Several years ago I took a phone call from a gentleman with a European accent that I couldn’t immediately put my finger on. He was calling to say that he wanted to leave The Niland Collection a Jack B Yeats painting in his will. I thanked him enormously and said that, although this was an incredibly generous offer, I hoped it would be a long, long time before the painting actually arrived in Sligo and we said goodbye.
A couple of months back, as our major Jack B. Yeats retrospective, The Outsider, came to a close, I received another phone call from the same man. This time he announced that because The Outsider had been such a success, he wanted the painting to, as he put it “go home to Sligo” sooner rather than later. And so I found myself last week at his house on the edge of Copenhagen to take possession of the work.
The watercolour is an early political work painted by Yeats in 1898, just after the young artist witnessed the centenary celebrations of the 1798 Rebellion. Jack had been on a visit back to Sligo when, to mark the centenary, The Teeling Monument was erected at Collooney. The pomp and circumstance of the event surely struck a cord with Jack who loved the drama of Sligo life. However the more serious concern of Ireland’s nationhood, that this event brought to the fore, also impacted on Jack. From this time onwards he became more convinced of the Sinn Fein cause, and went on to paint several, more overtly political works throughout the 1910s and ‘20s. For that reason this painting, entitled simply Political, 1898 is an important early work, marking as it does, a turning point in Jack’s subject matter. Political makes a fantastic addition to The Niland Collection and relates very well to the existing holding especially to works such as A Political Meeting, 1905, The Funeral of Harry Boland, 1922, and Communicating with Prisoners, 1924, which viewed together show the development of Jack’s political subject matter.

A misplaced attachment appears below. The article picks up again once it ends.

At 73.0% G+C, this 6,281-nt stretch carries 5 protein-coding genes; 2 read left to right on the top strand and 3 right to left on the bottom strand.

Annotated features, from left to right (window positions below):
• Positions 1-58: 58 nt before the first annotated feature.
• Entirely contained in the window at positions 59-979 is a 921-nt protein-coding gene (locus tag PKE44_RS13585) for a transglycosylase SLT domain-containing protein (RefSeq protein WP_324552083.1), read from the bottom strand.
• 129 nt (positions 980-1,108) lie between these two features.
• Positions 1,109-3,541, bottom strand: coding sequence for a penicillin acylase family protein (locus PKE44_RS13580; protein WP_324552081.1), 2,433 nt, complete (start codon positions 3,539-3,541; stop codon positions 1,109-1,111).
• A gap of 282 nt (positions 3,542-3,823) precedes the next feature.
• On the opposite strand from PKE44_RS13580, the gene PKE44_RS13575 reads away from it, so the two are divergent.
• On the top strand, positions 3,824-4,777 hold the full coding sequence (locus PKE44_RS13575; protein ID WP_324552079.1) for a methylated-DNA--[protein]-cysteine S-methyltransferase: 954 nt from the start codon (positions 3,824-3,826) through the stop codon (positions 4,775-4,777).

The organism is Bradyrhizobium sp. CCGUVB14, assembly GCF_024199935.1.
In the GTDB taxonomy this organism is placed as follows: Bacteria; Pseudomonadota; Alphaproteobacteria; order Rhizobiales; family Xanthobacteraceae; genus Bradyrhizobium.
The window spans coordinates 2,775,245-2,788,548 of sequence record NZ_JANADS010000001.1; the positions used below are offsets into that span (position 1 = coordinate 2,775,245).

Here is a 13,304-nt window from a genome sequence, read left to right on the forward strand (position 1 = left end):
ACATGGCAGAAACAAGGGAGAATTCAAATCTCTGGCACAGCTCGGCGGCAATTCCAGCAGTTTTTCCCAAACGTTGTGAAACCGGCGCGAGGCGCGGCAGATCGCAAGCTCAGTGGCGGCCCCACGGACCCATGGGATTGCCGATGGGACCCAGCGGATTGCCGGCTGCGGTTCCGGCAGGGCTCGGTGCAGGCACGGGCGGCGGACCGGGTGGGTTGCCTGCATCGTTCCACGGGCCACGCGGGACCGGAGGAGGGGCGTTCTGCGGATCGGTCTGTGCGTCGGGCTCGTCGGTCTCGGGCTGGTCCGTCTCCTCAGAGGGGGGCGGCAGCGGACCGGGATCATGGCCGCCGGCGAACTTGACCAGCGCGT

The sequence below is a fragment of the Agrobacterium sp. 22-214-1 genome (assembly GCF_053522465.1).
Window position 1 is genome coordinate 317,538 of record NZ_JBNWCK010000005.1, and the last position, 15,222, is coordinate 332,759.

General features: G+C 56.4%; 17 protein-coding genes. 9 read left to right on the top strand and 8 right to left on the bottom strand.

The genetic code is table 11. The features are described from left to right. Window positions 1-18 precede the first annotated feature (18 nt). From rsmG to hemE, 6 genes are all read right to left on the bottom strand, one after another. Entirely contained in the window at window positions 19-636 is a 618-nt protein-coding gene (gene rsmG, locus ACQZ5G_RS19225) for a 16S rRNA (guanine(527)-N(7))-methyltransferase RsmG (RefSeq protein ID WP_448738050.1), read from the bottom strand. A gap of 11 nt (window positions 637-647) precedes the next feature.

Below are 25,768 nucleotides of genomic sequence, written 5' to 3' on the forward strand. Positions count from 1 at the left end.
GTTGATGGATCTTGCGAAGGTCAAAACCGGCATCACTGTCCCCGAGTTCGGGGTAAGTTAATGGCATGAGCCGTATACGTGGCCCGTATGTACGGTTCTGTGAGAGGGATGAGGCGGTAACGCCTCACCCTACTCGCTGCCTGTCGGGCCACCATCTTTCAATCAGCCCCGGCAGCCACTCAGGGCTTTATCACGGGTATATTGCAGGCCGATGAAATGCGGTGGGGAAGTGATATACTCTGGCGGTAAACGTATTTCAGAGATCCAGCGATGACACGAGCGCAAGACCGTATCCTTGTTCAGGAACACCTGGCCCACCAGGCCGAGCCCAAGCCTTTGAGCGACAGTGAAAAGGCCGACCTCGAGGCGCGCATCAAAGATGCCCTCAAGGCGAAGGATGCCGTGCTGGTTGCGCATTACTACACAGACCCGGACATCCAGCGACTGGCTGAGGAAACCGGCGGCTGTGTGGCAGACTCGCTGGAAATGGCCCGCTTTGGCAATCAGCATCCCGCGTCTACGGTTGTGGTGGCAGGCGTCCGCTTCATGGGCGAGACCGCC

During my visit, the donor explained that he had inherited his love of Yeats from his Irish mother, and showed me several other paintings by Jack that she had gathered. One work in particular stood out. A closer examination revealed it to be the earliest known oil painting by Jack, dating from 1897. Yeats would have been just 26 years of age at the time and it would be 13 more years before he began to work permanently and confidently in oils. For me it was a great treat to see an oil work by Yeats that predates even his watercolour period (1898-1910). My anonymous friend must have seen my face light up, as with a twinkle in his eye, he swiftly took it back from my hands saying ‘but you’re not getting that one’.
Political, 1898, which he has very generously donated to The Niland Collection is certainly just as special and will be on view in the next Niland Collection exhibition Ireland in the Twentieth Century, which opens on 8 October.